“Companies need to be informed about the needs, interests and expectations of their stakeholders throughout the year and when they’re strategizing, otherwise the oversight that they have over management and its strategic proposals is not an informed oversight. At every board meeting there should be an agenda item that wasn’t there before: ‘Stakeholder Relationships.’”

According to King therefore, the boards of many companies are carrying out uninformed oversight. Therefore, for proper accountability and informed oversight, companies must be informed properly about their stakeholder relationships.

Some might see this simply as another unhelpful addition to all that companies have to do. However, proper management of stakeholder relationships can be a huge force for value creation. For companies that begin a dialogue with their stakeholders can develop a strategy that is much more informed. Furthermore, through such a dialogue, and through relationship measurement, companies can increase the levels of trust in their relationships with their stakeholders. This trust brings confidence, sustainability and innovation. So while companies will want to manage the risk in their stakeholder relationships to prevent any negative outcomes, investing in these relationships, measuring them and beginning a dialogue can drive a company forward and increase its value.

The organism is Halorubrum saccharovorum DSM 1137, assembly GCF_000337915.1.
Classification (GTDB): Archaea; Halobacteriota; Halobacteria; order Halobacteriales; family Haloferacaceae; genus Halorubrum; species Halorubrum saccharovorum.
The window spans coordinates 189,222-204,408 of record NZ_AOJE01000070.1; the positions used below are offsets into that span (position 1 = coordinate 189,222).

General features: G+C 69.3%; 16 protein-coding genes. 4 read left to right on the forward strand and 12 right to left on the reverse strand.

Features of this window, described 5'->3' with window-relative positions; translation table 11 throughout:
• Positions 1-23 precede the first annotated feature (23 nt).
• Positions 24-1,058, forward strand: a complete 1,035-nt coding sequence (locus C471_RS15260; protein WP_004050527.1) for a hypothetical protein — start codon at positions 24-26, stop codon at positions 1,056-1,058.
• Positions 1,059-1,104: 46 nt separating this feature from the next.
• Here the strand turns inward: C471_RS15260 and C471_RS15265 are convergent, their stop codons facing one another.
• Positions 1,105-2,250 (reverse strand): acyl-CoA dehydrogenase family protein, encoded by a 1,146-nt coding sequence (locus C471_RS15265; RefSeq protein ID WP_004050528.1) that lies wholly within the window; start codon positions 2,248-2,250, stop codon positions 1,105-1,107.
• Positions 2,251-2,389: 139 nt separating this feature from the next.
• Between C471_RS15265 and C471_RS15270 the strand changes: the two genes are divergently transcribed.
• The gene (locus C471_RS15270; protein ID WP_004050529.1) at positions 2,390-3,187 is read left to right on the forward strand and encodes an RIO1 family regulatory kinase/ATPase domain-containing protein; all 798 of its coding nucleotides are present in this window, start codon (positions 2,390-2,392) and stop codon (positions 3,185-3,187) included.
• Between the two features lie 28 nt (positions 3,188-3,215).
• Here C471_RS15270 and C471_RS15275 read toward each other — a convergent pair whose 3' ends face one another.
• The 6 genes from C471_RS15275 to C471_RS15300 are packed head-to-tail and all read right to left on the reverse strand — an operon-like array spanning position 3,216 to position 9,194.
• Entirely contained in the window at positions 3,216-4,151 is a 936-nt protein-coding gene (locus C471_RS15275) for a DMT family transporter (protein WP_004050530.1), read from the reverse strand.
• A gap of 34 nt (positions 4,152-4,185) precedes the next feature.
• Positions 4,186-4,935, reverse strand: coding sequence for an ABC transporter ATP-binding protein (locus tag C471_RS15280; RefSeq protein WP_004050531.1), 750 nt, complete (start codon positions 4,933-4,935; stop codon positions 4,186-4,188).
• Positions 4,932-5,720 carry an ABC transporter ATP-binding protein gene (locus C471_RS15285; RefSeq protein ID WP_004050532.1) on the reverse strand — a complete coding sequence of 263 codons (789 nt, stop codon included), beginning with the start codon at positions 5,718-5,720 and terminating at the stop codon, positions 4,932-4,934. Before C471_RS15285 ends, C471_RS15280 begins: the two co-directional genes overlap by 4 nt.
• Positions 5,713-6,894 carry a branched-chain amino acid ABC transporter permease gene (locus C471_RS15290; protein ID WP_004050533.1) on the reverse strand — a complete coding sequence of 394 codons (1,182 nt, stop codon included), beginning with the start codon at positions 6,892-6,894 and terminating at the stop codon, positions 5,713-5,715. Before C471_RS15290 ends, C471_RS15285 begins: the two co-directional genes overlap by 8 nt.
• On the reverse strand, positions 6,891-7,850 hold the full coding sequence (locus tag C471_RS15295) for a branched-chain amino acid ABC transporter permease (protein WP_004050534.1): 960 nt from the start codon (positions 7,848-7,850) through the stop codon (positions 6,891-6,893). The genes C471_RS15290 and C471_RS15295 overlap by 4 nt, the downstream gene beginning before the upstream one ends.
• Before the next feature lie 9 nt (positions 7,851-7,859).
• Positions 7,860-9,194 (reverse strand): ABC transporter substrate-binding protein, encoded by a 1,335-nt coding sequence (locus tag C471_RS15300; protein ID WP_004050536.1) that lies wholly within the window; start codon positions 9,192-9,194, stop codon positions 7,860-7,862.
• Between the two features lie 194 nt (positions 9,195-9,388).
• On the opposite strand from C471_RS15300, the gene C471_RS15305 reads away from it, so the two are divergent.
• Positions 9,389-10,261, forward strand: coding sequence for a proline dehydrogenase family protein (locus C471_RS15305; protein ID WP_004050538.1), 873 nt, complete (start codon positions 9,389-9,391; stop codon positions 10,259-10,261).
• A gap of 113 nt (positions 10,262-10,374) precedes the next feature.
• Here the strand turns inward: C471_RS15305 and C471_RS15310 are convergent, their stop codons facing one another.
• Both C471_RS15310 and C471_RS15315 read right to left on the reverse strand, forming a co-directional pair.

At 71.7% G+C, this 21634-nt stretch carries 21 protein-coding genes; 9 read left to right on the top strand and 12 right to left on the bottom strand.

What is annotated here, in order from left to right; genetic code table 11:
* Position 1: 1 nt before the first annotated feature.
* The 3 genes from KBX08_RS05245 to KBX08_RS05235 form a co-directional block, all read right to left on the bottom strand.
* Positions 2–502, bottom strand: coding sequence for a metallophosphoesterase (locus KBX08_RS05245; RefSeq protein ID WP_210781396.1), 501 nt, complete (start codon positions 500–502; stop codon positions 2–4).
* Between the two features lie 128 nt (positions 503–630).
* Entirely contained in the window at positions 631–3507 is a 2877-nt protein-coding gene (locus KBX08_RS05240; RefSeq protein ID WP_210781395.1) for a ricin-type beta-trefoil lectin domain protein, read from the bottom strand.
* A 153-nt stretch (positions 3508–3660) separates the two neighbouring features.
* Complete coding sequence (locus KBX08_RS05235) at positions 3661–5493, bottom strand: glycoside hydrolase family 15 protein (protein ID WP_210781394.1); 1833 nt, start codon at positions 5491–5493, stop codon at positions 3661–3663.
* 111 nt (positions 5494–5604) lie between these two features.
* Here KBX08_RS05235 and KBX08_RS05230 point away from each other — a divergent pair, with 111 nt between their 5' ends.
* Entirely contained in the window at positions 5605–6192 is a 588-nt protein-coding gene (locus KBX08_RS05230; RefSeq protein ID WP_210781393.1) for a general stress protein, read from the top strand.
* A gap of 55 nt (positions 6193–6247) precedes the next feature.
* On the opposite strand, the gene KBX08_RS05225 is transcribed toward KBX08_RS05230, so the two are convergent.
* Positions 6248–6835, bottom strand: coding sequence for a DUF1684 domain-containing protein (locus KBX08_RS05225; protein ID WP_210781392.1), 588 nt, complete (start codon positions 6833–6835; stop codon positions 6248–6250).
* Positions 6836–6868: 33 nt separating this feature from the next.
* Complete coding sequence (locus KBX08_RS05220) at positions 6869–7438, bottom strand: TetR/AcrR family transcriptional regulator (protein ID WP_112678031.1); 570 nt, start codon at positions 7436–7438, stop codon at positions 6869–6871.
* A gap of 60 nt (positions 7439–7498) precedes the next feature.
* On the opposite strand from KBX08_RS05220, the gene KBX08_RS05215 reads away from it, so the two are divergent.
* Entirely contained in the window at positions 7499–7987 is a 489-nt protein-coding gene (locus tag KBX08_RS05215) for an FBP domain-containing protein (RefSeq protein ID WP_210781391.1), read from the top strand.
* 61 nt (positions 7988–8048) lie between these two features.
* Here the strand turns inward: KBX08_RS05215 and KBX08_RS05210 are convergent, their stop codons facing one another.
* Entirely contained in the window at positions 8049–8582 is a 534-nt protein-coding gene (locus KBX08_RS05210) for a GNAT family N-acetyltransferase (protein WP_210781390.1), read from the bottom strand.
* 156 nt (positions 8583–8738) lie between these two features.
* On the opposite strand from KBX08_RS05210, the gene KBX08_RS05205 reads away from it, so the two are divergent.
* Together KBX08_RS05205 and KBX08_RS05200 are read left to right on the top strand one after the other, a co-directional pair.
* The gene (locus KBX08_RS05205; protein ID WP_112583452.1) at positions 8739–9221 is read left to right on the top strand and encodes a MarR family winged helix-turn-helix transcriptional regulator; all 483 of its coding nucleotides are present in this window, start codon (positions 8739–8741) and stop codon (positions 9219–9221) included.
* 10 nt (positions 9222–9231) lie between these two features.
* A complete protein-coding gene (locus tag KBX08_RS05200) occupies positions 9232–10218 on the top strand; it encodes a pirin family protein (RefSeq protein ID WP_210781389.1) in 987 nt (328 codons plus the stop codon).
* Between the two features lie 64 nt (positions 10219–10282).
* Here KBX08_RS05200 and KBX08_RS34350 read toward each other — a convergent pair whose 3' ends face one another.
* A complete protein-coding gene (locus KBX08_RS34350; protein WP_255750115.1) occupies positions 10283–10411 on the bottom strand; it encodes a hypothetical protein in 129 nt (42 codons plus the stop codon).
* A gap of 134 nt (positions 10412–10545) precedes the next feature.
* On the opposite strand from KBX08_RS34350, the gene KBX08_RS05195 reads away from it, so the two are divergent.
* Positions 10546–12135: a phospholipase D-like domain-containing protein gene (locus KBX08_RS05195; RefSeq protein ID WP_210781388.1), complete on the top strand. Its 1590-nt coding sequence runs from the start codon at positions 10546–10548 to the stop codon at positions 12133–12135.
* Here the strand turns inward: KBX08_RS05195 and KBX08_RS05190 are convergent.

Photo: Guitar (by Shane Adams on Flickr)

15 Jul

More than money: understanding poverty relationally

relational poverty

Poverty is a pervasive and global problem, but it exists in different forms and has many different effects. Something approaching a billion people are hungry worldwide. One in six people have inadequate access to water and a quarter live without electricity. Global inequality is increasing. The richest one percent of people in the world own nearly half of the world’s wealth, and the figure is expected to grow in the coming years.

In higher income countries like the UK, we tend not to experience poverty in the same way as many of those in low-income countries, but it is still a feature of life for many. Charity foodbanks supplied people with emergency food for three days on over a million different occasions in 2014-15, with around 500,000 unique users.

The definition of poverty